It looks like the US ban on Huawei Technologies is having an effect on the Chinese telecommunications giant’s 2019 annual report. Although Huawei (HWT.UL) revealed that its net profit for the year was CNY62.7 billion CND$12.5 billion, Reuters noted it was its lowest increase in three years at 5.6%.Continue reading Ban on Huawei Doing Business with US Companies Drives 2019 Profits Down
Note: This article first appeared on #wifihifi.ca but the photos here are of much higher resolution so you appreciate the photography quality of the new Galaxy S20 series phones.
This Saturday Canadians will be able to purchase the newest Samsung flagship Galaxy S20 series smartphones online or in stores. Currently they are still on pre-order till March 5, with a free set of Samsung Buds+ for the S20+ and S20 Ultra. These phones are cutting edge and not cheap. Pricing starts at $1,319.99 for the Galaxy S20 with the least features, $1,579.99 for Galaxy S20+ and $1,849.99 for Galaxy S20 Ultra.
What makes these new Samsung phones so pricey? Skyrocketing megapixel cameras, stunning 8K video, quality screens, built-in G5 and impressive AI shooting tricks. Let’s dive in the details.
THE CAMERA PHONE THAT RIVALS PROFESSIONAL DIGITAL CAMERAS
I have been hands on with the S20+ and S20 Ultra for the past two weeks. Unlike the past several years of Samsung’s predictably incremental camera improvements, ultra-wide lenses being the exception, they couldn’t come close to last year’s Huawei P30Pro with usable zooming, a hi-res mode and extreme macros. This has now changed especially with the 64MP 6.2-inch 563ppi OLED S20 and 6.7-inch 525ppi S20+ and 6.9-inch 511ppi 108MP S20 Ultra.
All shoot impressively high quality detailed 64MP and 108MP photos respectively. For example, the S20 Ultra shoots an incredible 40MP selfie which as a professional photographer I can attest to, matches the quality of full frame digital cameras. There is limited zoom range in this mode, like up to 6X in the S20+ and frankly not good quality. Note to real interchangeable lens digital camera owners. Don’t sell your gear for a Samsung phone. Yes, the S20 Ultra can compete in hi-res mode but no zoom or wide angle mode. Unlike larger digital cameras the S20 phones can zoom and shoot ultra-wide scenes only in 12MP mode.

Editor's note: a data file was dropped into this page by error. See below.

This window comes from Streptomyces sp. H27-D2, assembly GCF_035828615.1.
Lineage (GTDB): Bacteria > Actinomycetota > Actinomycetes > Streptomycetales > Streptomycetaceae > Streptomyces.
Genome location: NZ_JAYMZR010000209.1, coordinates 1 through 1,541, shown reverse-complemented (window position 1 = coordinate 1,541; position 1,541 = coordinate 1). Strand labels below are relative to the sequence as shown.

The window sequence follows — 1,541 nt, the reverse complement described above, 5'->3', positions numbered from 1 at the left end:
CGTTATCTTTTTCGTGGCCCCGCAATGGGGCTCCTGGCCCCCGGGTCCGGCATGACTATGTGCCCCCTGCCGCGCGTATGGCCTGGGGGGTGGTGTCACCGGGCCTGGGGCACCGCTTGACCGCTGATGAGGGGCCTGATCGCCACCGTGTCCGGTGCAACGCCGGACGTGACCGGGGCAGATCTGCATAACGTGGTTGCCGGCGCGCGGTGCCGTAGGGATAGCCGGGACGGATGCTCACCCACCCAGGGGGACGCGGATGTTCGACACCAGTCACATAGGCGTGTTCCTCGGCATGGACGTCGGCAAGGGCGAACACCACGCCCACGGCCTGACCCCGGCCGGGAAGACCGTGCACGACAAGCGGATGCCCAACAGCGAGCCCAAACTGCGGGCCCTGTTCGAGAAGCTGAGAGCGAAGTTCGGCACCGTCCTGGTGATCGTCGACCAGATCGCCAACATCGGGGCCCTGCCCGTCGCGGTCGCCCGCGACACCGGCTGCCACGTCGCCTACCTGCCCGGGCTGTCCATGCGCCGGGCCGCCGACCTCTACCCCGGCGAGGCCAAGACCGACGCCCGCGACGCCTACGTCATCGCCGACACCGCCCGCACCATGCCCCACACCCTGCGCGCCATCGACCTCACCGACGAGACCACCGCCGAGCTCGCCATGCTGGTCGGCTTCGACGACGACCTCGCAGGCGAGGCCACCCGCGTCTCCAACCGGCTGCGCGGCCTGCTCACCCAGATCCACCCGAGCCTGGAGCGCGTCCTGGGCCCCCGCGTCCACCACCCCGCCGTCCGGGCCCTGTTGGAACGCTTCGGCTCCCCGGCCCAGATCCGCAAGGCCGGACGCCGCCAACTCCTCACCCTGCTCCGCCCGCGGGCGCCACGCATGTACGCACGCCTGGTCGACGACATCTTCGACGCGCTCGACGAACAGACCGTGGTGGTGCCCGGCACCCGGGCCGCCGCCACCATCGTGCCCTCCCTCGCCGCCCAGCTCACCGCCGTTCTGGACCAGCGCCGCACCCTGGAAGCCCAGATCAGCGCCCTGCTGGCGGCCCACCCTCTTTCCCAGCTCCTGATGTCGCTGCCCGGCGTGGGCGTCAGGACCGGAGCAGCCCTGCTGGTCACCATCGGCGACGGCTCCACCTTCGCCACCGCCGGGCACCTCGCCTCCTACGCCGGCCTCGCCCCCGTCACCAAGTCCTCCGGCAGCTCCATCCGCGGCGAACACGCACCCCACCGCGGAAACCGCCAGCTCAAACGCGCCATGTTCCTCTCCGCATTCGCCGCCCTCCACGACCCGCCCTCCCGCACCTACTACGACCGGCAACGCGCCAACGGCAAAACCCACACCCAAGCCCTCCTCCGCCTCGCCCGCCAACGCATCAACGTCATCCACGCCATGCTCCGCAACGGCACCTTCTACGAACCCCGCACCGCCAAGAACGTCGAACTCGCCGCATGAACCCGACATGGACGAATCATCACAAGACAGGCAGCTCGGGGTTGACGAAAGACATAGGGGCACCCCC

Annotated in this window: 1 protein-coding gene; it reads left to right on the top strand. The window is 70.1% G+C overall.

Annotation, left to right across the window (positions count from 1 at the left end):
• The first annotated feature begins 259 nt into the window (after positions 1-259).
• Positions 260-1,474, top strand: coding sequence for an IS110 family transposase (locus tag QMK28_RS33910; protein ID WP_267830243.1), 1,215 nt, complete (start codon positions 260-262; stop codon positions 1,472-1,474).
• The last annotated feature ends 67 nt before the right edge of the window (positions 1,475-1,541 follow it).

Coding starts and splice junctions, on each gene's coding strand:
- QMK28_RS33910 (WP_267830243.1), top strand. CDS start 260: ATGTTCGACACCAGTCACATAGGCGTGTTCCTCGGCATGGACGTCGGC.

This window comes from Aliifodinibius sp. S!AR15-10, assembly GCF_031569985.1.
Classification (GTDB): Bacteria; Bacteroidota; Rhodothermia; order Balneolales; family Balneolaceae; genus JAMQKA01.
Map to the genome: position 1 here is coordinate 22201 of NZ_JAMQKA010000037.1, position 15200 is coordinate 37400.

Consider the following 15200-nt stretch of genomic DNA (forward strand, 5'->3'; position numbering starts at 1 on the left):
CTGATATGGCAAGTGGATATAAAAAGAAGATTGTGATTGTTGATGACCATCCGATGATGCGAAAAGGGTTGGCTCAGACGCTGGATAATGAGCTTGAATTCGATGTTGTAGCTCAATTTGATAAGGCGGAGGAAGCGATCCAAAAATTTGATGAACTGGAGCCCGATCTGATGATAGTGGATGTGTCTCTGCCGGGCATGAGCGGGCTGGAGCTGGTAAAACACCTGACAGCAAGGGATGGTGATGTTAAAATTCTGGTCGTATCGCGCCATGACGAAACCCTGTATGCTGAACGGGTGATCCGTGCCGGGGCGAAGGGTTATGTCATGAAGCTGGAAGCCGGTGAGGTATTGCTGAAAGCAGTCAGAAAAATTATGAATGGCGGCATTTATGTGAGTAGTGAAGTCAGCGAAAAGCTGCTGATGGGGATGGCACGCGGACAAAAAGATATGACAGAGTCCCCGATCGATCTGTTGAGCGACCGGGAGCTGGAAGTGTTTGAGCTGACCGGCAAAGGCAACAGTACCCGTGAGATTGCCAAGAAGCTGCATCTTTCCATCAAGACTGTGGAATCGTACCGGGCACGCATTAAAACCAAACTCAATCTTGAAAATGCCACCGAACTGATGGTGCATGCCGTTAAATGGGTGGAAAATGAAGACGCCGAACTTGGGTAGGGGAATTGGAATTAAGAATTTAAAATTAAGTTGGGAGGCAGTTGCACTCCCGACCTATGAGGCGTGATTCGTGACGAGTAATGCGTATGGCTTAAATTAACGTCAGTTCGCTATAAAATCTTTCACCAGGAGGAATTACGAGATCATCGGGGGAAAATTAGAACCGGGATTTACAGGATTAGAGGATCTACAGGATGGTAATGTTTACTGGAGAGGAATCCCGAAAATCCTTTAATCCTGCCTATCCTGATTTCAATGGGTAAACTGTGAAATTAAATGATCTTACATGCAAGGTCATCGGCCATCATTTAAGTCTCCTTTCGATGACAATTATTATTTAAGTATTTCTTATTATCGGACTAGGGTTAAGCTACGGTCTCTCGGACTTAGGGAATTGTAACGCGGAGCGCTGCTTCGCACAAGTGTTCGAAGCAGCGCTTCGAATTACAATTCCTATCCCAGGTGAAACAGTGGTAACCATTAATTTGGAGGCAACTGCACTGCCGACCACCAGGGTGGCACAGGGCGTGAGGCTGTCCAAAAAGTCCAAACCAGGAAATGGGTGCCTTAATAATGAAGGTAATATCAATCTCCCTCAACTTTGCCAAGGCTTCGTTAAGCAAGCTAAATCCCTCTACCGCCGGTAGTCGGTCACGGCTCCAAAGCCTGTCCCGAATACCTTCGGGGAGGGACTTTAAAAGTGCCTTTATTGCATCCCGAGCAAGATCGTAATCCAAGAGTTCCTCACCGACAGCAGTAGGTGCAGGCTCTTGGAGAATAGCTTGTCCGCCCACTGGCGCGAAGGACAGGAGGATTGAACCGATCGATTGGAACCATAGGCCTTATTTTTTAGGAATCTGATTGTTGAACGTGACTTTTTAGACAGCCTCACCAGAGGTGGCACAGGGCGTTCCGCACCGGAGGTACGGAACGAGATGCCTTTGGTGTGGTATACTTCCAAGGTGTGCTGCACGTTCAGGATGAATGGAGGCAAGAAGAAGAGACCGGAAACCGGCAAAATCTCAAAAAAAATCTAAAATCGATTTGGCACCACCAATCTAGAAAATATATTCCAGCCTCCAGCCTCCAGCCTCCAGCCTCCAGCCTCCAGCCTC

This is where the phone’s camera awkwardness sets in.
In order to get the more usable 30X zoom on the S20, S20+ and 100X zoom on the S20 Ultra you must leave the 3:4 64MP and 3:4 108MP modes respectively by choosing the plain 3:4 setting on the top of the screen. This shrinks the photos you shoot to conventional 12MP rear photos and 10MP selfies. But now you get exceptional colour and clarity in any lighting including the improved Night mode. For this, Samsung leads the competition using a now trending pixel binning technique it markets as Nona-Binning. It combines nine small pixels from the huge 108MP sensor into one larger pixel resulting in a conventionally sized 12MP photo.
In 12MP mode, the S20 and S20+ use a more conventional technique combining all three camera sensors for a seamless Ultra-Wide to 30X zoom. The S20 Ultra uses a periscope prism which deflects light to a sideways mounted 48MP telephoto camera similar to Huawei’s P30 Pro. The improved zoom quality in all three cameras is welcome: Very usable 3X optical – 5X hybrid on the S20 and S20+ and 5X optical – 10X hybrid on the S20 Ultra will expand your photography style. Both zooming techniques Samsung markets as Space Zoom technology uses a combination of Hybrid Optic Zoom, and super resolution zoom technology which includes AI multi-frame processing (AI-powered digital zoom). But they still produce degraded photos as you zoom out, where small details are fuzzy but shooting clearly defined object scenery like tree silhouettes and fireball sunsets still works…and it’s better than no picture at all. I like the small onscreen icon locator to help you find where you are when composing photos at extended zooms.
|Samsung Galaxy S20 12-megapixel (wide-angle), 64-megapixel (telephoto), 12-megapixel (ultra-wide)||Samsung Galaxy S20+ 12-megapixel (wide-angle), 64-megapixel (telephoto), 12-megapixel (ultra-wide), time-of-flight camera||Samsung Camera S20 Ultra 108-megapixel (wide-angle), 48-megapixel (telephoto), 12-megapixel (ultra-wide), time-of-flight camera|
Shooting a special moment and are torn choosing stills or video? One very cool shooting setting, the AI-driven Single Take, automatically uses simultaneous cameras in ultra-wide/wide-angle views of your event with up to four video scenes and 10 photos in a variety of formats. It even recommends a variety of formats and even suggests edits like cropping and video effects like Live Focus and time lapse. All you have to do is point the phone in the right direction and let the phone do the shooting. Nice!